Songs of the Buddha
Michael Barry and Laughing Buddha Records make music that makes a difference
6 March 2007
Michael Barry has been making significant contributions to
the NYC music scene for years. A performer proficient on
electric, acoustic, and classical guitars, he's also the
owner of the International Studio of Music, President of
the NYC Classical Guitar Society, and founder of Laughing
Buddha Records. His latest CD on the label is titled Night
Wheel, a CD of international lullabies. It's not just good
music — since proceeds from the album sales go to
Tibet Aid's Precious Seeds Fund, it also does good.
Urban Guitar: Can you tell me how this album came about?
Michael Barry: My executive producer, Rex Niswander, and
I had been talking about it for over a year. We both felt
there was some rich material to arrange, and it seemed
there were few albums that appealed to adults as well
as children. It always was put on the back burner until
we met up with the folks at Tibet Aid. Then the wheels
started turning, and the idea of the charity tie-in was
born. As soon as that was set, things moved quickly.
Urban Guitar: What interested you in working on an album such as this?
Michael Barry: Well, first of all the material. I'm a
big fan of world music, and I'm always on the lookout
for music with imagery and a soulful quality. These are
beautiful pieces of music. A far cry from "Rock-a-bye baby"
Secondly, arranging music for the excellent players I work
with is always a thrill. There's nothing like that first
run through when you hear your work played back to you.
Last and definitely not least, the idea of doing music that
had a direct effect on needy children was compelling.
I had been toying with the idea of recasting the label,
Laughing Buddha Records, in a new light whereby music can
contribute directly to the needs of our world, and here
was the perfect way to start.
Urban Guitar: What are some of the problems that children in Tibet face?
Michael Barry: Tibetan kids are faced with a multitude
of problems. They are often orphans resulting from the
occupation and all the violence that came with it.
In hopes of giving them a better life, parents frequently
give their children away to other Tibetans who escape to
India and eventually to other parts of the world. These
children are sometimes alone or in orphanages, and they
are separated from their culture and families. They need
all the basics: food, clothing, shelter, education and
hope for a better life.
Urban Guitar: Can you tell me about the Precious Seeds Fund?
Michael Barry: The fund, which is a program of Tibet Aid,
supplies orphaned or impoverished children with basic
necessities of food, clothing and education. It also helps
to keep their Tibetan culture alive in their hearts through
keeping them involved in learning and activities that are
Urban Guitar: How did you choose the repertoire for the album?
Michael Barry: There was so much to choose from once
I started looking. The hardest part was choosing what
was not going to make it on to the album. I searched
both contemporary and traditional recordings and sheet
music. My main criteria was that it had to have a feeling
of what I call "Global Soul" and/or a sense of place or
atmosphere. Plus it had to be relaxing for the children and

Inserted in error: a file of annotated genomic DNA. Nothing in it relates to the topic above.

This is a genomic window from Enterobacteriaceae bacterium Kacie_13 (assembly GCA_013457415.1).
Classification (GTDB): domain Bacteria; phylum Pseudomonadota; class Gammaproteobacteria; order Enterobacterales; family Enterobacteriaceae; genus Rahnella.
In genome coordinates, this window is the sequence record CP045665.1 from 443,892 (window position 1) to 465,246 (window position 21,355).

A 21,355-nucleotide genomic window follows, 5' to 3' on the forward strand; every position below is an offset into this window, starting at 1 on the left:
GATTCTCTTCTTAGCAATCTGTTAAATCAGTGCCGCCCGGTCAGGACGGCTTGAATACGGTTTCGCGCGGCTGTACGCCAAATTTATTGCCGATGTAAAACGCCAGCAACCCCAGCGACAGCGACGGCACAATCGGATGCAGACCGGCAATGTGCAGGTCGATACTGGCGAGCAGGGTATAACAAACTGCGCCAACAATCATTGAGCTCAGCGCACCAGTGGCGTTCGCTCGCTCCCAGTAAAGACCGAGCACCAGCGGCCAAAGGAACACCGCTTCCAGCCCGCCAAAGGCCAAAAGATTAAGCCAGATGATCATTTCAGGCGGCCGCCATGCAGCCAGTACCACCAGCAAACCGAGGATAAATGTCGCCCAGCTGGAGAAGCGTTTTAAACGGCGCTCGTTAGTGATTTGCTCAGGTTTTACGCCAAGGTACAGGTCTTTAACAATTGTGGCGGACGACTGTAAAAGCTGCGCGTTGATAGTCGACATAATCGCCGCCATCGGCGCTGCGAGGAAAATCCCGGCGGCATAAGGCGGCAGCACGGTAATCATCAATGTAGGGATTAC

something that Mom and Dad would like to listen to as well,
and the album as a whole needed a certain flow.
Urban Guitar: Your arrangements are really nice- how did you choose the instrumentation and structure for these pieces?
Michael Barry: Arranging for me is just a matter of
listening to what's in my mind and then getting it down
on paper. If there is a slide guitar echoing around in my
head, then that's what goes down on the page. I really
try to believe in what I hear and try to refocus it and
listen deeper. Although I'm an educated musician, I never
break out the arranging books to check on my ideas. If it
sounds right, it is right. The combination of my classical
training and my years spent playing world music seems to
work for me. I like to keep it simple, and I still use
pencil and staff paper for everything.
Urban Guitar: There are a few surprises as well, such
as Goodnight by Lennon/McCartney — why did you choose
to include it on this album?
Michael Barry: I always try to include a nod to my heroes
on all my albums. This was such a pretty tune. I hope Sir
Urban Guitar: Your composition, "Night Wheel," is beautiful.
Michael Barry: Night Wheel was an attempt to capture a
feeling of cosmic peace that I used to feel when I was a
child. I was blessed with an idyllic childhood, and I spent
all my summers out on the north shore of Long Island. I
used to lie on the beach at night and fall asleep while
watching the stars turn overhead. The night sky seemed like
a big wheel, and it produced a hypnotic state, much like
a lullaby. Night Wheel was written with that image in mind.
Urban Guitar: Is there a piece on the album that you
are particularly proud of?
Michael Barry: I'm proud of the concept more than anything,
although I really love the Celtic stuff, especially Garten
Urban Guitar: Will Laughing Buddha records continue
to do albums such as this one that benefit the greater
Michael Barry: Absolutely. We have a new artist coming
to the label — Haley Ackerman, a harpist from New
Mexico. I'm working on my next CD already, and we're
looking for additional artistes as we go along. For
me, I think I've found what the Buddhists call "right
Urban Guitar: Anything else you'd like to add?
Michael Barry: If you are true to your music and focus your
dreams where they will do the most good, you can't miss!
Contact Michael at